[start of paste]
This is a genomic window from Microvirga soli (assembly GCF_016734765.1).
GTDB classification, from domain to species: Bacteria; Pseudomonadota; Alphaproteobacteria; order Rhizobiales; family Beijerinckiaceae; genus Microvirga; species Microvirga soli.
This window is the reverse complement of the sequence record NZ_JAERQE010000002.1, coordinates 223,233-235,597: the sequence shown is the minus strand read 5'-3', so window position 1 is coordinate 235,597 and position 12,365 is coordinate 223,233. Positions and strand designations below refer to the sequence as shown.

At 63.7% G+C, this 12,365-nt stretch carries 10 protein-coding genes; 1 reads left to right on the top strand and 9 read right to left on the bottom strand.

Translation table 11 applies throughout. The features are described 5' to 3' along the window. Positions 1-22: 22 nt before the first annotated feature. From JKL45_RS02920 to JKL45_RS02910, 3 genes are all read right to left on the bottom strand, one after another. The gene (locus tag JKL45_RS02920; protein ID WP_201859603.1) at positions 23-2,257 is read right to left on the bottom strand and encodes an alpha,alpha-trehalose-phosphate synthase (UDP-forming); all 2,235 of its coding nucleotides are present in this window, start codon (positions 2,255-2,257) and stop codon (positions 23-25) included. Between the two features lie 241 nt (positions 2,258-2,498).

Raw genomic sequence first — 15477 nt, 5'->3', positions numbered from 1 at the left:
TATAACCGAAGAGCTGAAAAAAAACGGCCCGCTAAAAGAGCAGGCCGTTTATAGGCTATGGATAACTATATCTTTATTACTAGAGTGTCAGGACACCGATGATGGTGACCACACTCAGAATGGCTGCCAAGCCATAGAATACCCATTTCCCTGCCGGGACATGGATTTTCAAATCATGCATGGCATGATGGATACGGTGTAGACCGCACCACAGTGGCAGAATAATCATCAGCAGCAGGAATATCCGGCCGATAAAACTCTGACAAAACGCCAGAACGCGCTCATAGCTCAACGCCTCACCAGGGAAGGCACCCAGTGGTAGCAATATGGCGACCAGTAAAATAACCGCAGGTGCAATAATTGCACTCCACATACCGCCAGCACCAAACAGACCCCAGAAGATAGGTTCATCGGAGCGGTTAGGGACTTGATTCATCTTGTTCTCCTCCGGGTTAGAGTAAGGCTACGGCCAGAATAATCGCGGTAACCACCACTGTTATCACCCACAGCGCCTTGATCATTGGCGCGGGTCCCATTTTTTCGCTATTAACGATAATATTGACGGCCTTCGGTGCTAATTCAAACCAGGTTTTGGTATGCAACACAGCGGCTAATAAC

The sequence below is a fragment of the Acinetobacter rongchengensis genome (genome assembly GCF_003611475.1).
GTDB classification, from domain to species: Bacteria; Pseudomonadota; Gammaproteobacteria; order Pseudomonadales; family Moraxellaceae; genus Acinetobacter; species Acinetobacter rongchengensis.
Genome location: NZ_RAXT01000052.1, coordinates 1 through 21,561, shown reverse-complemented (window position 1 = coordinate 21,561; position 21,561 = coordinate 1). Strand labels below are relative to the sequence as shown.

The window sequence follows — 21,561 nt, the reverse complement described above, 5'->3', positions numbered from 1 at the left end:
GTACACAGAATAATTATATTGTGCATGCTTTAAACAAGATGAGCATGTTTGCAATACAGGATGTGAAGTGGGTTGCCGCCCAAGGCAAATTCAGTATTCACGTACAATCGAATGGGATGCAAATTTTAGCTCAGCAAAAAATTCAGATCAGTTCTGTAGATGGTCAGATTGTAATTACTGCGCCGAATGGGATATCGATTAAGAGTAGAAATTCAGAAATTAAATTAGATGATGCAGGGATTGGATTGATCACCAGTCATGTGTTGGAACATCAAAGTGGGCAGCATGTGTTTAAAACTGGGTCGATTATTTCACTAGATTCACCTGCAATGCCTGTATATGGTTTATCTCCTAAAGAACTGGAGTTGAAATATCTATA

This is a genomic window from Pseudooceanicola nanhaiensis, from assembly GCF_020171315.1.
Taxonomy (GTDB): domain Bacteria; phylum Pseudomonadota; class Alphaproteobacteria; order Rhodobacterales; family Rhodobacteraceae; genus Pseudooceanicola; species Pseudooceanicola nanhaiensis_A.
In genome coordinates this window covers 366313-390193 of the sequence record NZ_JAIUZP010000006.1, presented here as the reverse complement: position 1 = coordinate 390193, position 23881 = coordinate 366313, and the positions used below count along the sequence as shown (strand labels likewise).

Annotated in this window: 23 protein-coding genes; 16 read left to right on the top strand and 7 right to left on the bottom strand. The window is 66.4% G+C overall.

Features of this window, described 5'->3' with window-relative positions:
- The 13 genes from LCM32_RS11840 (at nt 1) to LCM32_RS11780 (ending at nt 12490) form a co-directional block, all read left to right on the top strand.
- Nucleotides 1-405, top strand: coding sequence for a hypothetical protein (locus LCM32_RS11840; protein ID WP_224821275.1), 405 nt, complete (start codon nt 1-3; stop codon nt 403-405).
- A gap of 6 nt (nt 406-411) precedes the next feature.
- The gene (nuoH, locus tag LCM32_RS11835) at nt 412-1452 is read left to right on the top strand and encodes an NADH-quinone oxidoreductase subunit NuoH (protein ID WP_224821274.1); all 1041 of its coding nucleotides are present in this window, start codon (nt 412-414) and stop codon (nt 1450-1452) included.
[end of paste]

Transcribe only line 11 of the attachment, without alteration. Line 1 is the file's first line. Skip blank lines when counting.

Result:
The window sequence follows — 21,561 nt, the reverse complement described above, 5'->3', positions numbered from 1 at the left end: